OSWESTRY, a market town and municipal borough in the Oswestry parliamentary division of Shropshire, England, on :the borders of Wales, 18 m.
Old Oswestry, also called Old Fort (Welsh Hen Dinas), is a British earthwork about a mile from the modern town.
There are various unsatisfactory accounts of the early history of Oswestry (Blaneminster, or Album Monasterium), as that it was called Trer Cadeirau by the Britons and Osweiling after Cunelda Wledig, prince of North Wales, had granted it to his -son Osweil.
It derives its present name from Oswald, king of Northumbria, who is said to have been killed here in 642, although it was not definitely known as Oswestry until the 13th century.
Tn the Domesday Survey it is included in the manor of Maesbury, which Rainald, sheriff of Shropshire, held of Roger, earl of Shrewsbury; but Rainald or his predecessor Warm had already raised a fortification at Oswestry called Louvre.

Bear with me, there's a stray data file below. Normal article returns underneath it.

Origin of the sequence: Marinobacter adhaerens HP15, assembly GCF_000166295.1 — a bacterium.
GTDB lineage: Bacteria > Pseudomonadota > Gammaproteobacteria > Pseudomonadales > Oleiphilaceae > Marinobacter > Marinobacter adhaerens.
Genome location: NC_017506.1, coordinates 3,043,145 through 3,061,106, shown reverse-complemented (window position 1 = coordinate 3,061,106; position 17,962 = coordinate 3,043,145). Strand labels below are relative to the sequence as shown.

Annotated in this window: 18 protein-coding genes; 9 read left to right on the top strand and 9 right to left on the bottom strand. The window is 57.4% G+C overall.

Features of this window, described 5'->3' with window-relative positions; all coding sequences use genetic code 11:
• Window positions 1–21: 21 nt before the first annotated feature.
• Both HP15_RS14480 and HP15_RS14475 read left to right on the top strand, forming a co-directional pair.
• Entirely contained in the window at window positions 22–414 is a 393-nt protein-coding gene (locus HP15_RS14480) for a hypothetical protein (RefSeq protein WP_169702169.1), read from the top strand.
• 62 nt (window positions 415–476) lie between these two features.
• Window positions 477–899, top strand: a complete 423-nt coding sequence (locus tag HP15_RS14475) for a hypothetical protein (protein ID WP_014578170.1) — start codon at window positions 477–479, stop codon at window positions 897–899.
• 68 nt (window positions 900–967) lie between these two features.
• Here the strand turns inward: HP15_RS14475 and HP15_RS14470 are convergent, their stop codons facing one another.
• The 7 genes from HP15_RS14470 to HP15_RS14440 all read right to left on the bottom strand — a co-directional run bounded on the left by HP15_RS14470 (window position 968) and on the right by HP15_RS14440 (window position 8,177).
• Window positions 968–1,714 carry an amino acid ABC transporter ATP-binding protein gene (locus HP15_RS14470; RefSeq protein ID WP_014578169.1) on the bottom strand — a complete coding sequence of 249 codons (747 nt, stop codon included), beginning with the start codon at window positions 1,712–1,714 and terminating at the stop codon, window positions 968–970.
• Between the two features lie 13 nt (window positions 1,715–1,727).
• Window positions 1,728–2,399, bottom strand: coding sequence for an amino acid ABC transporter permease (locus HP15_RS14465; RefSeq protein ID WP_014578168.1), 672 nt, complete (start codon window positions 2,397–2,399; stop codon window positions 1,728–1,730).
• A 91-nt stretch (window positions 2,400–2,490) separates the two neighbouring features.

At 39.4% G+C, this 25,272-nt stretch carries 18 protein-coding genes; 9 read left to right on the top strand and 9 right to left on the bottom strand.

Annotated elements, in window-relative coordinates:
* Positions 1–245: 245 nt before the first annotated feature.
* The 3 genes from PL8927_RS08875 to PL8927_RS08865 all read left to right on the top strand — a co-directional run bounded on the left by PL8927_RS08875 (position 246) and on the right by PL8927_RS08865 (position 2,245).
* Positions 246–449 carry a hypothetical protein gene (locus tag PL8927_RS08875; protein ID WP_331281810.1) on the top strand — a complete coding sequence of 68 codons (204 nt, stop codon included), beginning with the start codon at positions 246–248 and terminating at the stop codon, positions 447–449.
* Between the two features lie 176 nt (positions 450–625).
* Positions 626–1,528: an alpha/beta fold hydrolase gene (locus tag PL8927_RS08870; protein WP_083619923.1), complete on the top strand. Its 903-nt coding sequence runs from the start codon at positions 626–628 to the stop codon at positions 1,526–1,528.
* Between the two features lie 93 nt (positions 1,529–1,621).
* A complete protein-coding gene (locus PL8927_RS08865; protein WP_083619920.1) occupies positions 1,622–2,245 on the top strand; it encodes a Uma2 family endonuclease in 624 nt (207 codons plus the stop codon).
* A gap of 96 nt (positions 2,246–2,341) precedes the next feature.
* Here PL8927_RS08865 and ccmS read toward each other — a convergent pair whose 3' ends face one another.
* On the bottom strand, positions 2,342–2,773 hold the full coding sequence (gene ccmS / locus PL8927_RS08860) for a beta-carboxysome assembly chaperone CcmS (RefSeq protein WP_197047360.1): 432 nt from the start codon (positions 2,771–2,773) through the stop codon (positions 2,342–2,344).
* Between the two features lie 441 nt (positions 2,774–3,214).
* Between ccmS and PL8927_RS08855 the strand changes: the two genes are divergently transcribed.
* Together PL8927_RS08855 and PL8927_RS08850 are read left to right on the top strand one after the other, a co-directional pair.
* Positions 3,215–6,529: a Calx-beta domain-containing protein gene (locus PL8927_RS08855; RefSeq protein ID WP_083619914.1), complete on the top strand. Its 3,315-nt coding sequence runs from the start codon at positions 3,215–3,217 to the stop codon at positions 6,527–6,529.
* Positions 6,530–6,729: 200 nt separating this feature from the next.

In the 15th and 16th .centuries a weekly market was held at Oswestry for the sale of woollen goods manufactured in North Wales, but in the 17th century the drapers of Shrewsbury determined to get the trade into their own town, and although an Order in the Privy Council was passed to restrain it to Oswestry they agreed in 1621 to buy no more cloth there.
See William Cathrall, The History of Oswestry (1855); William Price, The History of Oswestry from the Earliest Period (1815); Victoria County History, Shropshire.
Maserfeld, probably Oswestry in Shropshire, by Penda of Mercia.
Whitchurch, Oswestry, Welshpool to Barmouth and Pwllheli, Aberystwyth, &c.